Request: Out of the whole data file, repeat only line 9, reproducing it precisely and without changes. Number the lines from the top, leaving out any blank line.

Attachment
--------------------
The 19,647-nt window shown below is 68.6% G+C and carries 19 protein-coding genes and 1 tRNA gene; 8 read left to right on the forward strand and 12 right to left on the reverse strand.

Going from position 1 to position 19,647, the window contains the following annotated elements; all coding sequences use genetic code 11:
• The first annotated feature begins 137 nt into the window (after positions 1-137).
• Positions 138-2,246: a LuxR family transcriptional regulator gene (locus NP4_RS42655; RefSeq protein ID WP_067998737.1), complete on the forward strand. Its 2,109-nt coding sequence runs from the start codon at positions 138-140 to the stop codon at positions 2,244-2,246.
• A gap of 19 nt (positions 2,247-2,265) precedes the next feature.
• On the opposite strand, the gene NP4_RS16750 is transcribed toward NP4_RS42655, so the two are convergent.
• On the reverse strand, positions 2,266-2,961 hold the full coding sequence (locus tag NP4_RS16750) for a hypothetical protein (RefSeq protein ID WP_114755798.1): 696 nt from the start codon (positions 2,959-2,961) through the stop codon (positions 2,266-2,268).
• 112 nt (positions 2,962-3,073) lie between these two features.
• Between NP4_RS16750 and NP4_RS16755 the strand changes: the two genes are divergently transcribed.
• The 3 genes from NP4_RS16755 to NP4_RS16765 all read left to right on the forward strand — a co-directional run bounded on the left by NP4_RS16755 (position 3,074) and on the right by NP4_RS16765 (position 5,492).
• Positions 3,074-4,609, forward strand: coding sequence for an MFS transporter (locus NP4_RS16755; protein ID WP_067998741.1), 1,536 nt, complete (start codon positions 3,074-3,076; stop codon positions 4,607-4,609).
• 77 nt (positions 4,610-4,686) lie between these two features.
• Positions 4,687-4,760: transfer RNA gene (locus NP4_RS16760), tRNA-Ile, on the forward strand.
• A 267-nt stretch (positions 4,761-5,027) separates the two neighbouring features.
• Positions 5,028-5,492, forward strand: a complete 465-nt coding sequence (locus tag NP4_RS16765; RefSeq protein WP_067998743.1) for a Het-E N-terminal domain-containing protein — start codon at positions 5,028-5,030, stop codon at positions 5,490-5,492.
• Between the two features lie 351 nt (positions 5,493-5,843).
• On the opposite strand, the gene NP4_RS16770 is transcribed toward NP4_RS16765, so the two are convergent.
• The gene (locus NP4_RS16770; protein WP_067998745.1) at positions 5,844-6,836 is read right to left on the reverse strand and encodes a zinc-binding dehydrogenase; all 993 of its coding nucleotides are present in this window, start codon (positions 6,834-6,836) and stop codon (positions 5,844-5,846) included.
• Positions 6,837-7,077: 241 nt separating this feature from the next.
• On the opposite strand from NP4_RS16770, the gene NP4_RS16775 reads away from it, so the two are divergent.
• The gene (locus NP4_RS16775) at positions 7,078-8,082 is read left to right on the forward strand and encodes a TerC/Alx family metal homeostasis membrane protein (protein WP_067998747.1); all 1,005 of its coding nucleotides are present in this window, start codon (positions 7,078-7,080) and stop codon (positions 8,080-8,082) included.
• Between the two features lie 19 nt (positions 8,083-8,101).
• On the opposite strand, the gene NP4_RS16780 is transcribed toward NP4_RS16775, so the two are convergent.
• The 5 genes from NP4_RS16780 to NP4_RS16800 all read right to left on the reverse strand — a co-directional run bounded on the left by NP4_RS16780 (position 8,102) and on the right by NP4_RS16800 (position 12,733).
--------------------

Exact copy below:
• Between NP4_RS16750 and NP4_RS16755 the strand changes: the two genes are divergently transcribed.